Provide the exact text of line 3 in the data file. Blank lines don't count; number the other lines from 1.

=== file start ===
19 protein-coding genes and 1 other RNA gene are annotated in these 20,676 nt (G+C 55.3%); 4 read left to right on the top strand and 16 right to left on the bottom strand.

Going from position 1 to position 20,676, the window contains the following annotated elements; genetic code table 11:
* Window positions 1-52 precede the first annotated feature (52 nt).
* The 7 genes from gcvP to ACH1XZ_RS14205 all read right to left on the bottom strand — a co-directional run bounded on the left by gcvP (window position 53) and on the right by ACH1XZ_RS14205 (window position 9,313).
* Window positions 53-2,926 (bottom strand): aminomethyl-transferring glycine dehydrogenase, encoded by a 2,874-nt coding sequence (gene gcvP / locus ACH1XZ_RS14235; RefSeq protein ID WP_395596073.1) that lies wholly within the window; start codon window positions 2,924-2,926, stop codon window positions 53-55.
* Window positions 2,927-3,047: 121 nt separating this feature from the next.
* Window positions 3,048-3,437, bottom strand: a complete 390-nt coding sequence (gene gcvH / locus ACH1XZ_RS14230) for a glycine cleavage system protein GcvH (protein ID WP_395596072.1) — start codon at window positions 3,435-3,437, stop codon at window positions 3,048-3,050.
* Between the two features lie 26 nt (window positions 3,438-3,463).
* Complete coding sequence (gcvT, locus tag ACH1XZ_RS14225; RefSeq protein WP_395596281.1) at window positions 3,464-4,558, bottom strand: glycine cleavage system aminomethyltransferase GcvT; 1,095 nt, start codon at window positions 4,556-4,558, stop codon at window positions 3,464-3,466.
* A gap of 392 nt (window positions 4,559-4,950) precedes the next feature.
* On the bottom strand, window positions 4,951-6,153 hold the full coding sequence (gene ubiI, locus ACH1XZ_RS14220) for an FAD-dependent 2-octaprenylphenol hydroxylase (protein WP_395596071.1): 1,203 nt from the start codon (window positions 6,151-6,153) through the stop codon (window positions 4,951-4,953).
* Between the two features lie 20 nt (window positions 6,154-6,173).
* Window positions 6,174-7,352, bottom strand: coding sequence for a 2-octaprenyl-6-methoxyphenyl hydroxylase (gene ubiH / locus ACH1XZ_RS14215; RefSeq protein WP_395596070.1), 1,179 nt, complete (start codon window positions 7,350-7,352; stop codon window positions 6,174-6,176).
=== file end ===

* Window positions 1-52 precede the first annotated feature (52 nt).